BMS Finance is expanding into Ireland from its previous UK focus and is increasingly accessing third-party capital to boost its profitability.

CrowdShed has mainly been operating as a rewards and donations platform with some lending, and now GLI is examining how it can accelerate growth in its lending.

Dansk Faktura Børs is expected to break even in the coming months.

Finexkap management is confident that profitability will be reached when it has made some strategic partnerships and has increased its market focus, risk management and technological integration with them.

Finpoint's business plan indicates positive cash flow for Q416.

FundingKnight has experienced volume growth at nearly 300% in 2015.

Funding Options expects to break even by the end of 2016 based on its existing business momentum.

LiftForward expects to achieve profitability by the end of 2015.

MytripleA expects to reach profitability during 2017.

Open Energy Group targets profitability in Q1/Q216.

Ovamba expects to achieve profitability in the next 12-18 months on a group basis.

Platform Black's recent operational and management should improve performance in H215 and 2016.

Proplend management anticipates it will be profitable in the next 12-18 months.

Raiseworks' business has not progressed in line with expectations in H115. Its valuation was reduced. In October 2015, GLI increased its holding to 100% by acquiring shares from the former CEO, who will set up a new independent loan origination business using Raiseworks' technology.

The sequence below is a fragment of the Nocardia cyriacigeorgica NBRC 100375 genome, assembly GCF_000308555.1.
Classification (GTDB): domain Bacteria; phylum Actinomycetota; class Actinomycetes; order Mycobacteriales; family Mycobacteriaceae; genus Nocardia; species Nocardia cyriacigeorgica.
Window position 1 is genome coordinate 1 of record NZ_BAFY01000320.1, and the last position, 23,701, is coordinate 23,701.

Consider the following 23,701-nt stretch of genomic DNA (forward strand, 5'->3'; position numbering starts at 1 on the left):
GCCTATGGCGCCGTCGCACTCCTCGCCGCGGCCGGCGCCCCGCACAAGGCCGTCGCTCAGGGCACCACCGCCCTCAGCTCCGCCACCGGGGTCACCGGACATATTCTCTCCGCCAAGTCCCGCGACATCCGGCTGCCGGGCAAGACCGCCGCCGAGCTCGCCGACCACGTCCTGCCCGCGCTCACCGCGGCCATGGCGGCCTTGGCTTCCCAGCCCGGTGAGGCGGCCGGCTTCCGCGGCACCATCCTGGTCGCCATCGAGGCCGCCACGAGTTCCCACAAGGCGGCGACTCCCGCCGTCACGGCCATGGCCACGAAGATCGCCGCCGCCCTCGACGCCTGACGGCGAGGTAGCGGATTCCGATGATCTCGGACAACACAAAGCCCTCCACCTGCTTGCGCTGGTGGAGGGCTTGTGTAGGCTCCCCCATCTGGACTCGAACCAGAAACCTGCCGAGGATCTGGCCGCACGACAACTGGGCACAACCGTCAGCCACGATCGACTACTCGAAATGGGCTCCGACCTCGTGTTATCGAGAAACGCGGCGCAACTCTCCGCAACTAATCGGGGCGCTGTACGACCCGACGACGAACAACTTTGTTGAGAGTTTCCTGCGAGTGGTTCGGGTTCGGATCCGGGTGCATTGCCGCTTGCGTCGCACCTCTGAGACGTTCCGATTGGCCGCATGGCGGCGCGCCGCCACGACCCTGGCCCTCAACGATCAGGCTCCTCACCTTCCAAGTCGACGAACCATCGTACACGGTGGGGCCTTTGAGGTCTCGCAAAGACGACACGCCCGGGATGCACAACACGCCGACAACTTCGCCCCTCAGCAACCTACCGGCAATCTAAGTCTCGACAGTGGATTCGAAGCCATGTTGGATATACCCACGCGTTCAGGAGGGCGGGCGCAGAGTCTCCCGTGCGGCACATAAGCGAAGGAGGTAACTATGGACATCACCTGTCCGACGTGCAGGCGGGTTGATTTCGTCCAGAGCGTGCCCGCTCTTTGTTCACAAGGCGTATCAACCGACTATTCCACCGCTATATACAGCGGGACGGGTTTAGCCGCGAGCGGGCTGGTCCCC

Sancus management is confident of exceeding its profitability target for 2015 and is opening in the Isle of Man shortly.

The Credit Junction – on-boarding of loans started in Q215.

TradeRiver (UK) business volumes growing.

TradeRiver (USA) management anticipates break even by the end of June 2016.

UK Bond Network management expects positive cash flow in the next 12 months.

Alternative finance platforms earn revenues based on the lending that they process through their platforms. They earn this revenue as fees based on the amount of lending, not as a spread between lending and borrowing rates. The fee levels vary between 1% and 4% of lending with an average of around 2%. They do not incur credit losses as the credit risk belongs to the lenders. The platforms are agency businesses so do not need large amounts of capital like banks, so that in theory, if they process enough volume, their RoEs could be very high. A complication to this simplified description is that some platforms have created 'safeguard funds' to compensate their lenders if any of their loans go bad. This is similar to capital backing, with the fund established from the revenues earned by the platform. It is not clear that the funds of those platforms that do would be large enough to compensate lenders if there were a significant level of bad debts, nor is their clarity regarding their legal standing. GLI platforms do not have 'safeguard funds'.